Evolution of Central Banking?: De Nederlandsche Bank 1814 -1852

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Springer, Dec 29, 2014 - Business & Economics - 170 pages

The book analyses the establishment of De Nederlandsche Bank and its early development as a case study to test competing theories on the historical development of central banking. It is shown that the establishment of DNB can be explained by both the fiscal theory and the financial stability theory. Later development makes clear that the financial stability role of DNB prevailed. DNB ́s bank notes were not forced onto the public and competition was fierce. A prudent and independent stance was necessary to be able to play its intended role. This meant that DNB played a modest role in the Amsterdam money market until 1852. By 1852 it had established itself to become the central bank. By then its bank notes had become generally accepted and it could start to operate as a reserve bank. Also the market context had changed dramatically, its competitors had been driven out of the market and several credit institutions had become customers of DNB.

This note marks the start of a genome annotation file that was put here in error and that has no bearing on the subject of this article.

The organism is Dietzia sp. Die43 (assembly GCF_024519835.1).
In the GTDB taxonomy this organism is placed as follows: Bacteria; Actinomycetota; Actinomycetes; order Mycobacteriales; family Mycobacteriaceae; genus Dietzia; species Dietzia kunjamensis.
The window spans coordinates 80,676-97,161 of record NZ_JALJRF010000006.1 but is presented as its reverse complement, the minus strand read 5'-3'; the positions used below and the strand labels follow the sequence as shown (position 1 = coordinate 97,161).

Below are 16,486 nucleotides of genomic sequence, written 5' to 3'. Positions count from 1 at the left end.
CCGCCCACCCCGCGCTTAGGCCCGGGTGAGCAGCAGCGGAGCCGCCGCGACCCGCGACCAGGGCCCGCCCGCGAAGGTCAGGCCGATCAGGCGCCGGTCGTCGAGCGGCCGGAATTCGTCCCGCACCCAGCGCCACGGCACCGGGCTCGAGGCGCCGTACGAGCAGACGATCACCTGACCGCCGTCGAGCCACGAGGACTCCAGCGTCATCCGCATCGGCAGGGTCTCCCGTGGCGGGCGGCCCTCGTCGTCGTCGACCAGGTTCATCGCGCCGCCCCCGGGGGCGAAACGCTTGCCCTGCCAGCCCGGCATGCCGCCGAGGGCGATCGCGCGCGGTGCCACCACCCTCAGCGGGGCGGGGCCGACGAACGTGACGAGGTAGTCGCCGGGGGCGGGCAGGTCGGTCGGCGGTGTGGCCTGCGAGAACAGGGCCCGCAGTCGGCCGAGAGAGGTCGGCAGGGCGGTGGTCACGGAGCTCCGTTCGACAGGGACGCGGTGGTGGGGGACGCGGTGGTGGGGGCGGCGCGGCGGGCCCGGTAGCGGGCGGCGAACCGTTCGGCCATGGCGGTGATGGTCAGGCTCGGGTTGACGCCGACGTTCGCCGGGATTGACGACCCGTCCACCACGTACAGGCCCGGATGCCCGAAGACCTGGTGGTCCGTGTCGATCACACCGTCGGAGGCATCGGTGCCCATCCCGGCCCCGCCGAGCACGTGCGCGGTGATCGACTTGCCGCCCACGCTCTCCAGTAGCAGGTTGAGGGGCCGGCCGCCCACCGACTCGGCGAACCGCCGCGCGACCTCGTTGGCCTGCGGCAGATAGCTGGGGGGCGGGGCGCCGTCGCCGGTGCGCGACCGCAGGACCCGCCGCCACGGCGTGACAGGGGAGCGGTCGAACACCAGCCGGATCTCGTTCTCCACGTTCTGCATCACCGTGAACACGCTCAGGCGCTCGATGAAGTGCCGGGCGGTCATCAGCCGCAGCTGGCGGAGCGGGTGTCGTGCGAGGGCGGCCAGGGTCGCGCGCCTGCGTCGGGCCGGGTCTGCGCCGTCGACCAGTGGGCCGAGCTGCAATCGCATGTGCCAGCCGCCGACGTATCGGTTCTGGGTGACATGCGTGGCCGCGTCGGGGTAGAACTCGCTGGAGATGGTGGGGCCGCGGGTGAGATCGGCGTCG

"On the occasion of the Nederlandsche Bank's 200th Anniversary, it is good to have a new, and an extremely good, history of its founding and first fifty years of operation. The only previous account of this period of the DNB's history was legalistic and did not sufficiently place the Bank ́s development in its wider context. Uittenbogaard's book provides a much broader, and better, story of the personnel, economics, and finance of the DNB at this juncture." - Charles Goodhart, LSE.

 

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Contents

Introduction
1
Theories on the Emergence and Development of Central Banking
11
Dutch Economy and State 18001860
31
Establishment of De Nederlandsche Bank in 1814
47
Corporate Governance of DNB
69
Relationship to the Government
83
DNBs Role in the Payment System 18141852
103
DNBs Credit Policy 18141870
123
Summary and Conclusion
149
Granger Causality Test Market Rate Bank Rate
157
OrderedProbit Regressions
159
A Monetary Policy Reaction Function for DNB 18141870I am grateful to Bastiaan Overvest ACM for his help in this ex
169
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